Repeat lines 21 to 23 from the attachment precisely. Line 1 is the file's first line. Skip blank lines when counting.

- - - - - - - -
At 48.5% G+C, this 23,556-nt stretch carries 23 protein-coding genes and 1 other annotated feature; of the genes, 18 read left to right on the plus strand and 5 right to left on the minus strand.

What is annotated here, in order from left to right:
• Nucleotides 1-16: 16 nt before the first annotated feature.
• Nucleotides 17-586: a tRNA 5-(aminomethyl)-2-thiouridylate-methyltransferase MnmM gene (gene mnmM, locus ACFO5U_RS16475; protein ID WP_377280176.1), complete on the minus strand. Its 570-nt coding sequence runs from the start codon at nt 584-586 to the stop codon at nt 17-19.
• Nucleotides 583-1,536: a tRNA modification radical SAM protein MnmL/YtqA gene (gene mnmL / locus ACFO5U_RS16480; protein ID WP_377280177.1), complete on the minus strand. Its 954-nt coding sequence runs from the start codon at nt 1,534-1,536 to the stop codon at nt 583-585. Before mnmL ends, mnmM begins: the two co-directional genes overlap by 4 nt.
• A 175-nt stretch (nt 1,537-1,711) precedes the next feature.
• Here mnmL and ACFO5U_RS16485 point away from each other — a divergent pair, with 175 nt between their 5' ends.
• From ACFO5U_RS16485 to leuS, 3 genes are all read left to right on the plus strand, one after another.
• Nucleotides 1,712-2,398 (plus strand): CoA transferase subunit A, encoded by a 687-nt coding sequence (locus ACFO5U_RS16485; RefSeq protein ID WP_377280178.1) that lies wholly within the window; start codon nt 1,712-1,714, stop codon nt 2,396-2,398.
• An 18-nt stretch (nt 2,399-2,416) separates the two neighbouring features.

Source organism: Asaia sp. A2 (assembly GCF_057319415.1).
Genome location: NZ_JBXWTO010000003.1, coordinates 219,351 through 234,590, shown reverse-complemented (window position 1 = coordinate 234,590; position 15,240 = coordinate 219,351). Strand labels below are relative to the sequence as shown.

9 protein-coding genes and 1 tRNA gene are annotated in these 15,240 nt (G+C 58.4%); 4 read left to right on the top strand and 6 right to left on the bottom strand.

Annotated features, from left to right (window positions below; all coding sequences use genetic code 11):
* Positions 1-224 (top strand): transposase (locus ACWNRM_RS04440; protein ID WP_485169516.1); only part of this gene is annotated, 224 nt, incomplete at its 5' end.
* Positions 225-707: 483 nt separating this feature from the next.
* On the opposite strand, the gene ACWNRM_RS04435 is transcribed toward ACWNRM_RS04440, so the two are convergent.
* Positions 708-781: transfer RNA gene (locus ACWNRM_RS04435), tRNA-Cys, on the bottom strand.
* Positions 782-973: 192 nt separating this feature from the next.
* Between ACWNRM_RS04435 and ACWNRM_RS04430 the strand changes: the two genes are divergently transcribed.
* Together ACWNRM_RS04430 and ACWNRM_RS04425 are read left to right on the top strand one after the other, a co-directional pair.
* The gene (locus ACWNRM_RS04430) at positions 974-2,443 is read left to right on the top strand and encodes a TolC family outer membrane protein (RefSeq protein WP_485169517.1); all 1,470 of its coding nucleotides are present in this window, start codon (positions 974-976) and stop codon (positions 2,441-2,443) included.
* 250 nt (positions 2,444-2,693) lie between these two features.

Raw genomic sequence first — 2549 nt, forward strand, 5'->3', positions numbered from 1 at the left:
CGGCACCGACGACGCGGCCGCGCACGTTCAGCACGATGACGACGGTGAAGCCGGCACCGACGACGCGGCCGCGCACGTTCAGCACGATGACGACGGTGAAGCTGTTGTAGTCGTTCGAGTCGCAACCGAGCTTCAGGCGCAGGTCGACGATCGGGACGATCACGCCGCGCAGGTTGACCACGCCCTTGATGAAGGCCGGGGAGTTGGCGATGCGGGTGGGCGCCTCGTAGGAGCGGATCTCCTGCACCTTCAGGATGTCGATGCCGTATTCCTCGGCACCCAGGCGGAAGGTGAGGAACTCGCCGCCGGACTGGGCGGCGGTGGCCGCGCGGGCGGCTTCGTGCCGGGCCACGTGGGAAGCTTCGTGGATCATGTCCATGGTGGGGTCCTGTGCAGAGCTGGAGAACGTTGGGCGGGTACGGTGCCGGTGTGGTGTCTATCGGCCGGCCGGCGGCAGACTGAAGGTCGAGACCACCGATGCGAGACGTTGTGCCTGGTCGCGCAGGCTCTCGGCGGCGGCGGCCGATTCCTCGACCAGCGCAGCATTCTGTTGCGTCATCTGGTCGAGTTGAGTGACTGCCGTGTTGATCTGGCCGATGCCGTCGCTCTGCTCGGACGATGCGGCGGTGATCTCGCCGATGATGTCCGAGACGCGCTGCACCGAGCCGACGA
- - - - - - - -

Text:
* Together ACWNRM_RS04430 and ACWNRM_RS04425 are read left to right on the top strand one after the other, a co-directional pair.
* The gene (locus ACWNRM_RS04430) at positions 974-2,443 is read left to right on the top strand and encodes a TolC family outer membrane protein (RefSeq protein WP_485169517.1); all 1,470 of its coding nucleotides are present in this window, start codon (positions 974-976) and stop codon (positions 2,441-2,443) included.
* 250 nt (positions 2,444-2,693) lie between these two features.